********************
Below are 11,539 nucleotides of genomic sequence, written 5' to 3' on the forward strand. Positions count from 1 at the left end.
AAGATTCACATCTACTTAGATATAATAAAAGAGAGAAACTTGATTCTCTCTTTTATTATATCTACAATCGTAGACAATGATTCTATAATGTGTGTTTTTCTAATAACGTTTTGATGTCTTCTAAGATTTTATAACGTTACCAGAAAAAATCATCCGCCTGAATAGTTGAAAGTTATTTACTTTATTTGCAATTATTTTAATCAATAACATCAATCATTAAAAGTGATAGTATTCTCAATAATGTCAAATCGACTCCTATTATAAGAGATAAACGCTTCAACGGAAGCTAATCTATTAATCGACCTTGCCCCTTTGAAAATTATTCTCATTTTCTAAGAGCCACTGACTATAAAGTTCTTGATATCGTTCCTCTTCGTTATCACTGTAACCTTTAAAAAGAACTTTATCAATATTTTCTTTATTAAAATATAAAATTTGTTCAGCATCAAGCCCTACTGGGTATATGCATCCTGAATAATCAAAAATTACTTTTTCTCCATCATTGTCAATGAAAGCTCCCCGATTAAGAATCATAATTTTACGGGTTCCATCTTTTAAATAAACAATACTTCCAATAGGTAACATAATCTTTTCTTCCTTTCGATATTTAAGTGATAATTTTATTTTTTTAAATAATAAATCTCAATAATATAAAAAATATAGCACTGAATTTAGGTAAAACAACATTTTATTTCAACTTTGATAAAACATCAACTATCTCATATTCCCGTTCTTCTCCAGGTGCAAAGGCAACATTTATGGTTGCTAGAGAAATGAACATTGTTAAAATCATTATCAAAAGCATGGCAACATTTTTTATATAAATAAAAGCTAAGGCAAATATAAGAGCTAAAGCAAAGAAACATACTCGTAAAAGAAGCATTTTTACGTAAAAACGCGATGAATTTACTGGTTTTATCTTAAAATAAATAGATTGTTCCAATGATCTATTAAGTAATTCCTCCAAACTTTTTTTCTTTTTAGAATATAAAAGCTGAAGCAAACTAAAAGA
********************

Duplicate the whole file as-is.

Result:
Below are 11,539 nucleotides of genomic sequence, written 5' to 3' on the forward strand. Positions count from 1 at the left end.
AAGATTCACATCTACTTAGATATAATAAAAGAGAGAAACTTGATTCTCTCTTTTATTATATCTACAATCGTAGACAATGATTCTATAATGTGTGTTTTTCTAATAACGTTTTGATGTCTTCTAAGATTTTATAACGTTACCAGAAAAAATCATCCGCCTGAATAGTTGAAAGTTATTTACTTTATTTGCAATTATTTTAATCAATAACATCAATCATTAAAAGTGATAGTATTCTCAATAATGTCAAATCGACTCCTATTATAAGAGATAAACGCTTCAACGGAAGCTAATCTATTAATCGACCTTGCCCCTTTGAAAATTATTCTCATTTTCTAAGAGCCACTGACTATAAAGTTCTTGATATCGTTCCTCTTCGTTATCACTGTAACCTTTAAAAAGAACTTTATCAATATTTTCTTTATTAAAATATAAAATTTGTTCAGCATCAAGCCCTACTGGGTATATGCATCCTGAATAATCAAAAATTACTTTTTCTCCATCATTGTCAATGAAAGCTCCCCGATTAAGAATCATAATTTTACGGGTTCCATCTTTTAAATAAACAATACTTCCAATAGGTAACATAATCTTTTCTTCCTTTCGATATTTAAGTGATAATTTTATTTTTTTAAATAATAAATCTCAATAATATAAAAAATATAGCACTGAATTTAGGTAAAACAACATTTTATTTCAACTTTGATAAAACATCAACTATCTCATATTCCCGTTCTTCTCCAGGTGCAAAGGCAACATTTATGGTTGCTAGAGAAATGAACATTGTTAAAATCATTATCAAAAGCATGGCAACATTTTTTATATAAATAAAAGCTAAGGCAAATATAAGAGCTAAAGCAAAGAAACATACTCGTAAAAGAAGCATTTTTACGTAAAAACGCGATGAATTTACTGGTTTTATCTTAAAATAAATAGATTGTTCCAATGATCTATTAAGTAATTCCTCCAAACTTTTTTTCTTTTTAGAATATAAAAGCTGAAGCAAACTAAAAGA